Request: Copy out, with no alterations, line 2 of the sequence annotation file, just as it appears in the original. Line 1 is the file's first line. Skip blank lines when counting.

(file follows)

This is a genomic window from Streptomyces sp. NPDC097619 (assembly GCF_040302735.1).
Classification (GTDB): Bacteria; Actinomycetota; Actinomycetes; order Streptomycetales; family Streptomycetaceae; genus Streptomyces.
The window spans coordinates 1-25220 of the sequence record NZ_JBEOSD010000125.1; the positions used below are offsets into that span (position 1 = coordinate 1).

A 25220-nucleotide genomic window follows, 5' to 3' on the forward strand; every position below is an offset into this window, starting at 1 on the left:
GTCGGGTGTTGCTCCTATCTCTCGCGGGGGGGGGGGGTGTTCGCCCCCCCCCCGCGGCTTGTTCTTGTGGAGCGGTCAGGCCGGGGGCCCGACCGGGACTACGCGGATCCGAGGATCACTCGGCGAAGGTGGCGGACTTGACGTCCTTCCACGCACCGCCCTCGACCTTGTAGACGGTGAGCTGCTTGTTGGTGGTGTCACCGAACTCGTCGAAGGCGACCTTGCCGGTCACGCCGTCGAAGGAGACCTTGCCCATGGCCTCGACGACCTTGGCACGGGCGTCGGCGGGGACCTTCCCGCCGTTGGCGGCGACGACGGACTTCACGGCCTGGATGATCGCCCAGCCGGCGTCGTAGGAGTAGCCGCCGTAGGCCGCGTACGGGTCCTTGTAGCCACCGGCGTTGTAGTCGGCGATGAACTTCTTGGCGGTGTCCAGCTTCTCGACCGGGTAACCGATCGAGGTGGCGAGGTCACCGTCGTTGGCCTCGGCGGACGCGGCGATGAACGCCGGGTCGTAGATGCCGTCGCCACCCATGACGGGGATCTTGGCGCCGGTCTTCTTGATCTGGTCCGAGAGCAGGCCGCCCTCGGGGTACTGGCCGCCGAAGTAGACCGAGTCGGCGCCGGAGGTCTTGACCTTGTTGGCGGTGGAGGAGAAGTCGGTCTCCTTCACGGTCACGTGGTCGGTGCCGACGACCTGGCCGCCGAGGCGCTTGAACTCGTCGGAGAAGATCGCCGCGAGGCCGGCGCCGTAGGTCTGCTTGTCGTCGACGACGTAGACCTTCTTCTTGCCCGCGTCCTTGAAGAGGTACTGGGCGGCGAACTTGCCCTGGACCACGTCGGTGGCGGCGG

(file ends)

Classification (GTDB): Bacteria; Actinomycetota; Actinomycetes; order Streptomycetales; family Streptomycetaceae; genus Streptomyces.